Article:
a 'mooh' point

clearly an IBM drone

Where did my line go?

When we started doing our tests in the lab and started thinking about what we thought we would be seeing, we had a very clear understanding that it would not all be blue-sky conversions and that we would identify problems - some more severe than others. We were also pretty aware, that there would be areas, where conversion was just not possible.

But - I am pretty sure I speak for the rest of the group - we were quite surprised to see which areas this concerned.

On area where absolutely nothing could be converted was ... lines. Not only line art, not only complex line drawings ... but simply - lines.

Lines are done in OOXML as either VML or DrawingML and in ODF it is done using a SVG-derivative. The puzzling thing is, that this area is apparently simply left out in either of the converters. We made some simple documents (line.docx 10,47 kb) and (line.odt 6,60 kb)  [I have re-made these for this article]. When converting these files using CleverAge 1.0 on Microsoft Office 2003 and 2007, Novell OOXML Translator (on Windows and SLED) or IBM Lotus Notes 8 (on SLED), the lines are simply removed. They are not altered, they are not just hidden, they are not moved to a different location in the document ... they are just removed.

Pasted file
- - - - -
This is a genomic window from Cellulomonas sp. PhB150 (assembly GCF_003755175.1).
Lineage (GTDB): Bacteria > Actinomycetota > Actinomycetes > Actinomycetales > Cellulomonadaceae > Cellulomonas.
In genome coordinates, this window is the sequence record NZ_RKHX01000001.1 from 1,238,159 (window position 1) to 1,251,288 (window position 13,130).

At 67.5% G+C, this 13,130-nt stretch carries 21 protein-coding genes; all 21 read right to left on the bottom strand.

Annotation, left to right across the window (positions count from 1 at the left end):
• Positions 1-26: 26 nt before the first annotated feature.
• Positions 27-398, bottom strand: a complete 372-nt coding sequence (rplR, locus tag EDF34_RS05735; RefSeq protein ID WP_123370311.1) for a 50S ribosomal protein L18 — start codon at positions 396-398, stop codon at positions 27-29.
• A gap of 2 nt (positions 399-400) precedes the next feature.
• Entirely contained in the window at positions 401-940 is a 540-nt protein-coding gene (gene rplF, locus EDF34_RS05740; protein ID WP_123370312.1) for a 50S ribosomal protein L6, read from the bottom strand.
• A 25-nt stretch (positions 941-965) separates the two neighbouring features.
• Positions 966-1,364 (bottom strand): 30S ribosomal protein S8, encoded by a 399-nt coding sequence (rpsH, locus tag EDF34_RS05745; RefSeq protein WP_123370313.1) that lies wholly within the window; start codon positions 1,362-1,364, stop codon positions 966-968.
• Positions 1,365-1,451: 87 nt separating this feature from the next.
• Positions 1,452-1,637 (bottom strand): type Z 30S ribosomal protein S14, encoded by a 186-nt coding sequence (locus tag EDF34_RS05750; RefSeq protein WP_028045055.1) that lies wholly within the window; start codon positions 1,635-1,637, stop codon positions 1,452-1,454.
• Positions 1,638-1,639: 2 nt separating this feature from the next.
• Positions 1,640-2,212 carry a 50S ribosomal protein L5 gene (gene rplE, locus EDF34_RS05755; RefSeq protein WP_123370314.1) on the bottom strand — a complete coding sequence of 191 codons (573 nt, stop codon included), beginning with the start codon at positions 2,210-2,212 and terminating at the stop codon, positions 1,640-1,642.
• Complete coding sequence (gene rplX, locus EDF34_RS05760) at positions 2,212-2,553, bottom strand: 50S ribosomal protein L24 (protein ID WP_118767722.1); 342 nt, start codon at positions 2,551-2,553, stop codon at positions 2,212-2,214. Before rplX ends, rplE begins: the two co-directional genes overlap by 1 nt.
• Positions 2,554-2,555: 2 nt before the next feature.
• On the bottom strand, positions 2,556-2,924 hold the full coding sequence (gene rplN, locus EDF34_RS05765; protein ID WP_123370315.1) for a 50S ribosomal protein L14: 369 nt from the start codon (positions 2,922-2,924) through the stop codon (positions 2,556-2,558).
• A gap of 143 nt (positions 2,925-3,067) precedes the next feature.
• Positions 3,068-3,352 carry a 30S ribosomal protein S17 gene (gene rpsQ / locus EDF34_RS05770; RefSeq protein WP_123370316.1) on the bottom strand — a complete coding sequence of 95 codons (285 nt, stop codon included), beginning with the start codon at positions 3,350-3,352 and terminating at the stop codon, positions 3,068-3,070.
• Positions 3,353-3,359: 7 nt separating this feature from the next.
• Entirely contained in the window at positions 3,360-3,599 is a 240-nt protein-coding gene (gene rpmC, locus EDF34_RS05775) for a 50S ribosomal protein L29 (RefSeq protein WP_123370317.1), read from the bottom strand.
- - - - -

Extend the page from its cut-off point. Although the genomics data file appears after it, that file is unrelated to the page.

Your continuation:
This is another example of the overall observation from our tests ... the quality of the converters are simply not good enough today. If you look at the XML in either of the files above, you will see, that even though they look different, they basically specify the same thing (start and end-point for the line drawn), so technically it should pose no problem to be able to do a better conversion.

It is often said, that the main problem with converting from ODF to OOXML (and vice versa) is incompatibilities between the formats. This example is by first glance suporting this argument, but if you dig a bit deeper into the technicality of it, is simply boils down to a problem with bad converters.

Conclusion: The world is seldom black/white ... even if people are trying to convince you so. More often, the world is grey and depressing as a rainy day.